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A Walk Around Reculvers

My daughter Charlotte and I walked around the Reculvers towers between Herne Bay and Birchington this morning, taking photos as we went. It was of course used by the famous Dambusters as a landmark in the training for the "Bouncing Bomb" raids on German dams in the Second World War.

Drop in and visit the tourist centre and museum, it's tucked away next to the car park and worth a look. A nice pub which serves good food is conveniently next door.

You can find a photo Slideshow of Reculvers HERE.


Dambusters Fly-by

According to its entry in "What to See in England":

"About 3 miles to the east of Herne Bay, the twin towers of an old Roman church stand prominently out from the flat marsh-land which stretches between the villages of Herne and Birchington, some 5 miles from the well-known health resort of Margate. Regulbium, now known as Reculver, and Rutupium, or Richborough, near Sandwich, were two Roman stations guarding the entrances to the estuary which formerly separated the Isle of Thanet from the mainland. Regulbium was also used as a lighthouse and watch-tower, because of its commanding position near the mouths of both the Thames and Medway.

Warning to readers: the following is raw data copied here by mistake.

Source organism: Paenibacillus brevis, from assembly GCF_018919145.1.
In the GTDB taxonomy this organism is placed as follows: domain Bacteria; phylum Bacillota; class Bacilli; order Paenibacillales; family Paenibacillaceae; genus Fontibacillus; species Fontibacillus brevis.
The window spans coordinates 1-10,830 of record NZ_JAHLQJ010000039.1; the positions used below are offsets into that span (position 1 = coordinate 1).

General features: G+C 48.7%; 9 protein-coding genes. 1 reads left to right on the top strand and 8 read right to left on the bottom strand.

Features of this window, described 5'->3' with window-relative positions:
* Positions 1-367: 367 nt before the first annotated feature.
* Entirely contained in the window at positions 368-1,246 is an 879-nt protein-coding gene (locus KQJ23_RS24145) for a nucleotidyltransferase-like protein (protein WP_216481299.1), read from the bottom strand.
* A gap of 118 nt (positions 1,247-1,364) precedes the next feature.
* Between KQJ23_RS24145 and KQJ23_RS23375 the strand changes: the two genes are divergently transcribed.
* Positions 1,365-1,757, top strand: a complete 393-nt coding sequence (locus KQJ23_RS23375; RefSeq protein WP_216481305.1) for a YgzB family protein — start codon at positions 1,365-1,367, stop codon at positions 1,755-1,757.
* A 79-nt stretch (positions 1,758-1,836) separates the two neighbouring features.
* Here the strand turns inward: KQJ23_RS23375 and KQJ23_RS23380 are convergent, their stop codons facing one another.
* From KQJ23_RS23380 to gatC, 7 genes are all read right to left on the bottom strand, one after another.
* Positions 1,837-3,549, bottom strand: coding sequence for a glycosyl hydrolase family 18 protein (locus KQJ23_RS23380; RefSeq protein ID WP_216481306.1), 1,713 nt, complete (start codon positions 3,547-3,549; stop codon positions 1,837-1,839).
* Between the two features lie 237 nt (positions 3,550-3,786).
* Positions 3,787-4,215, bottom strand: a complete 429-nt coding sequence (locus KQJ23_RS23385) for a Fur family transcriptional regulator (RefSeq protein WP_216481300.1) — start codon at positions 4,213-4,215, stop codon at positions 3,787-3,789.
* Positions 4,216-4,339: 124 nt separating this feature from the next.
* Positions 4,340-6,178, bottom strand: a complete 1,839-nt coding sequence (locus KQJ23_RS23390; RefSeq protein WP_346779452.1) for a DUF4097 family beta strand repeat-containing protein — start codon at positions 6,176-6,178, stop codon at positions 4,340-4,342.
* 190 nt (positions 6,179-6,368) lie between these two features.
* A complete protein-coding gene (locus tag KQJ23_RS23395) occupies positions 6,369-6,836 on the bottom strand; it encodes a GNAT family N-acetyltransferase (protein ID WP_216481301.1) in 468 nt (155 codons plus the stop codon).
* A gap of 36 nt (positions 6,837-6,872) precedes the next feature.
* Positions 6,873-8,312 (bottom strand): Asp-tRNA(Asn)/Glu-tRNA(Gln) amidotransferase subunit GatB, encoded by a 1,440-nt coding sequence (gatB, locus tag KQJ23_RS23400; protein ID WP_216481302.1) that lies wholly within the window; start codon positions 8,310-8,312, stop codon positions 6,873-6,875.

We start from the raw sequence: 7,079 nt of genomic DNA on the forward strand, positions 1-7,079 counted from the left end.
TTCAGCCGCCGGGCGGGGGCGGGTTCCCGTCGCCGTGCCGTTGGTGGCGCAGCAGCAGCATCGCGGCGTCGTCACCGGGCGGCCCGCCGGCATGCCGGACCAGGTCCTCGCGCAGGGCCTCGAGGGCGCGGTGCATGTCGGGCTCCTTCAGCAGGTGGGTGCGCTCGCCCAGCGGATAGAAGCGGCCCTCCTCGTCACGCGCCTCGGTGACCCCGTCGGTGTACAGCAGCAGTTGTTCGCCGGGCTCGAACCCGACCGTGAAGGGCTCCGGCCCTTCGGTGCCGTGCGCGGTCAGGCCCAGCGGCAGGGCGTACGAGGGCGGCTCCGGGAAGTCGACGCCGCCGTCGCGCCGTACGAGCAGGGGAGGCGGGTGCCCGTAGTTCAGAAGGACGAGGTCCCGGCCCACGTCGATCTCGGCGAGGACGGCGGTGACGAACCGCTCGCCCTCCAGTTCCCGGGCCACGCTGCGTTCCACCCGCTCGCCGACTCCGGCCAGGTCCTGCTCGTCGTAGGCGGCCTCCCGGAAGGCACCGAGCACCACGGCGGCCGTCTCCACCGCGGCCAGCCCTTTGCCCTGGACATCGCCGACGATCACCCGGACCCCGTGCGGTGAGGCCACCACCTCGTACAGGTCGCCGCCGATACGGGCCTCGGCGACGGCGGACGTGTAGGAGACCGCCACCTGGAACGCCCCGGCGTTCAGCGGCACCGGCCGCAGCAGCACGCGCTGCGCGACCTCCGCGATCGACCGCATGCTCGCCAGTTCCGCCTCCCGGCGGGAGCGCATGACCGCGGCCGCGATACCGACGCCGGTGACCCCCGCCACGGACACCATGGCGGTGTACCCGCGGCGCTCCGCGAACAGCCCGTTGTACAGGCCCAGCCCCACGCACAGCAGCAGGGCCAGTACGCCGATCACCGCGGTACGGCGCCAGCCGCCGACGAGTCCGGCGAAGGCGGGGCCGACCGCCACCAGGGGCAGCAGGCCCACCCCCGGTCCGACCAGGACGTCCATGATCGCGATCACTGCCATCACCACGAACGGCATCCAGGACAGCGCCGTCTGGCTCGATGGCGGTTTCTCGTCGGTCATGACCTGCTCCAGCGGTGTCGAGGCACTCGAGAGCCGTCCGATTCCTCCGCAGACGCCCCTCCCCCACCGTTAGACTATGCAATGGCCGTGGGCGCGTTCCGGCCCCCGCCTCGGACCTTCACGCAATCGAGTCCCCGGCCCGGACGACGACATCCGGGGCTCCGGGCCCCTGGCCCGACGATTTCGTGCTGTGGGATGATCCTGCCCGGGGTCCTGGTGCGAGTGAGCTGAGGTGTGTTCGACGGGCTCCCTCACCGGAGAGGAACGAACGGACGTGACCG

After the Roman occupation, Regulbium became one of the chief seats of the Saxon kings, and when, after his conversion to Christianity by St. Augustine, King Ethelbert gave up his palace at Canterbury, he lived there with his court, and his remains were interred in the first church erected on the spot.

In the ninth century a Benedictine abbey was founded at Regulbium by a priest named Bapa. A few years after, King Edred granted the abbey to the Monastery of Christchurch at Canterbury, but the society was either removed or dissolved before the Norman Conquest. This practically ends the history of Regulbium, for owing to the steady encroachments of the sea, and to the fact that the estuary continued to fill up, the once populous Roman city was gradually deserted. The present remains consist of parts of the earth-works of the Roman station, and the twin towers and ruined walls of the church. Though the church formerly occupied the centre of the Roman city, the sea has now reached the base of the bank on which the towers stand. In his famous “Brothers of Birchington,” Thomas Ingoldsby says of the twin towers–


'They were tall and upright
And just equal in height.'

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